This is a male eastern tiger swallowtail (Papilio glaucus). These and more of the silver-spotted skippers (see photo in yesterday’s Extra gallery) were out in force today feeding on the teasel (Dipsacus sp.) flowers in the lot next to my office.
Tagged With: Papilio glaucus
I stopped at Lake Needwood on the way home today. It was a beautiful afternoon, although a bit warm for my taste. I walked around to a point point eastern shore near where there is an old beaver dam. There is no evidence that there are any beavers around any more, although the dam is in reasonable shape, considering. It’s been there since before the aerial photos used in Google’s map were taken. I got some nice photos of this eastern tiger swallowtail butterfly (Papilio glaucus). I tried to get pictures of the swallows flying over the water but they were moving too fast and I really wasn’t set up for that sort of photography. I got some pictures of dragonflies, as well, and one that was good enough to use to identify a female common yellowthroat (Geothlypis trichas).
This is a dark-morph (and thus a female) eastern tiger swallowtail (Papilio glaucus) on the buddleia outside our kitchen door. The tiger swallowtails are the most numerous, large butterflies in our garden, followed by monarchs (Danaus plexippus). Otherwise, we only have occasional visitors. There are a lot of smaller butterflies and skippers, particularly small skippers. But the large, gaudy swallowtails are fun to watch and among my favorites.
We had our first sighting of a tiger swallowtail (Papilio glaucus) today and it was nice enough to perch on the Asiatic lilies growing in our front garden. I’ve actually seen a few butterflies around but haven’t had a chance to get any photos. Soon we’ll have them in abundance, especially when the Buddleia starts to bloom. These Asiatic lilies are surrounded by tiger lily plants (Lilium lancifolium), which are considerably taller and I’m not sure these can get the attention they deserve. On the other hand, this makes them harder for the deer to get to, which is a plus.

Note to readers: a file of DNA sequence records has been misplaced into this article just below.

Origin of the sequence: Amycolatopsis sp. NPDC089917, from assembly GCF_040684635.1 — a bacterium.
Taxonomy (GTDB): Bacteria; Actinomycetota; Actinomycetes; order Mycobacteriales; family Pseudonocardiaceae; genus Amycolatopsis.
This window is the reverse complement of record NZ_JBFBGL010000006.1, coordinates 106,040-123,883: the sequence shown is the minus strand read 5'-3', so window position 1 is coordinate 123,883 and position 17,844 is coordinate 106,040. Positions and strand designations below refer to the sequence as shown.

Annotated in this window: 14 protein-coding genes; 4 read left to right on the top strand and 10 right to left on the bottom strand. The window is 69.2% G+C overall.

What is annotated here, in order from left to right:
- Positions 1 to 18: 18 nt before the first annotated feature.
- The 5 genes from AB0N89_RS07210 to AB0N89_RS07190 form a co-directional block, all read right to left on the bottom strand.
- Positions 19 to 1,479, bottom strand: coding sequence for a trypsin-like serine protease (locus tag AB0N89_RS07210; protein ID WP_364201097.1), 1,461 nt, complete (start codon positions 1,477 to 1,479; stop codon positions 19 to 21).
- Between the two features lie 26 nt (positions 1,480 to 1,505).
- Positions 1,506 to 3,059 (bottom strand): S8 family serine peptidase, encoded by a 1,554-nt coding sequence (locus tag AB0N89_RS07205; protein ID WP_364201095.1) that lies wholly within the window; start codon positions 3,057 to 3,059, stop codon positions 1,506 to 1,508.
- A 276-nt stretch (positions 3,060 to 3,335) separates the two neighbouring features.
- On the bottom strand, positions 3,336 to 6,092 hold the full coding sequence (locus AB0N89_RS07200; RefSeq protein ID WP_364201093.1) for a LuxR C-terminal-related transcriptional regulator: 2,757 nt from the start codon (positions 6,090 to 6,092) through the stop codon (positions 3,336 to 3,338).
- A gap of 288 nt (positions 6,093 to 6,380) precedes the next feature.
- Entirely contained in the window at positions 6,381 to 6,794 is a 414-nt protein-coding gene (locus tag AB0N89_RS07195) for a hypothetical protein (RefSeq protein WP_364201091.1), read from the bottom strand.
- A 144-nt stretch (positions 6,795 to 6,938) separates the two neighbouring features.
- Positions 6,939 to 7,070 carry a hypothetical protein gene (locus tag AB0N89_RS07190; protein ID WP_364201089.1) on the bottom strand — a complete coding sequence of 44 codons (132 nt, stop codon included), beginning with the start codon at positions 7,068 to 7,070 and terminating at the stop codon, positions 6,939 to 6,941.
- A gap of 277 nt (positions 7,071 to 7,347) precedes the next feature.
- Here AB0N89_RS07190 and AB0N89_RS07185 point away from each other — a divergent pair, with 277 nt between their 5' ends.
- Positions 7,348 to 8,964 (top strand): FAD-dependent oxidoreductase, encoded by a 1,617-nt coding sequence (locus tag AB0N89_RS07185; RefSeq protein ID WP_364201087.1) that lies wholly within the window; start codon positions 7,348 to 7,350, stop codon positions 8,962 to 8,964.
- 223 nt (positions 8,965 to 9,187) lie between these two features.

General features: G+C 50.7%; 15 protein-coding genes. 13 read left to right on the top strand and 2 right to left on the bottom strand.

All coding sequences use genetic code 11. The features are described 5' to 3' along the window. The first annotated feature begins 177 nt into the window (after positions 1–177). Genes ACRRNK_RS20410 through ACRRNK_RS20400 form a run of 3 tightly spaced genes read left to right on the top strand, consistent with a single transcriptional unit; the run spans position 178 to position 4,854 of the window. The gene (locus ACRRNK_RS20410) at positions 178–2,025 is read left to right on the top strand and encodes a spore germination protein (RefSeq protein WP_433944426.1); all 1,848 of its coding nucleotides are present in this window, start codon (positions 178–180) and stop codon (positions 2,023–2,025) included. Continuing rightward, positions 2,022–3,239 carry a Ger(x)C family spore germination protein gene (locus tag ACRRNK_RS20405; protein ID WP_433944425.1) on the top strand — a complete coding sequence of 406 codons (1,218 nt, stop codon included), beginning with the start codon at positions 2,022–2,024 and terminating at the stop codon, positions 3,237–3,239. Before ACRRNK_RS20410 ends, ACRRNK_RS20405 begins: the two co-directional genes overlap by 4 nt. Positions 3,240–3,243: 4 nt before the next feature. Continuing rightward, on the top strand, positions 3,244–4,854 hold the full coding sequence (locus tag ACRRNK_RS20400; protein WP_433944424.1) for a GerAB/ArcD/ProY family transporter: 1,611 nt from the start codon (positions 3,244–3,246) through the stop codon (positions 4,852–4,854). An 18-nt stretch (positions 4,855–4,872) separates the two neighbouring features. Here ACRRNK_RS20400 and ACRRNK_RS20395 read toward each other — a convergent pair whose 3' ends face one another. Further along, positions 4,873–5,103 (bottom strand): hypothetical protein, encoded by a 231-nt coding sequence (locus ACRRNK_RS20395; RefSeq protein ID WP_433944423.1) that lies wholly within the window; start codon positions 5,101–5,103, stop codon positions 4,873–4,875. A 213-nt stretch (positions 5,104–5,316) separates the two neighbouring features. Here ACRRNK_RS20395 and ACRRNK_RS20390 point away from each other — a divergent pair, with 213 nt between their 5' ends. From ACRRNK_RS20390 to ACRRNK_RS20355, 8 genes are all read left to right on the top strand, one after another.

We have a lot of tiger swallowtails (Papilio glaucus) in our yard. The particularly like the butterfly bush (Buddleia) but we see them on other flowers, as well. They are often quite ragged, with torn wings and sometimes with less than half remaining. Nevertheless, they seem to get around alright. Most of them are the standard yellow striped with black but we have a significant number of the dark form, which is restricted to females of the species. This is a pretty nice one, with her wings mostly intact. As you can see, she is on a tall verbena (Verbena bonariensis).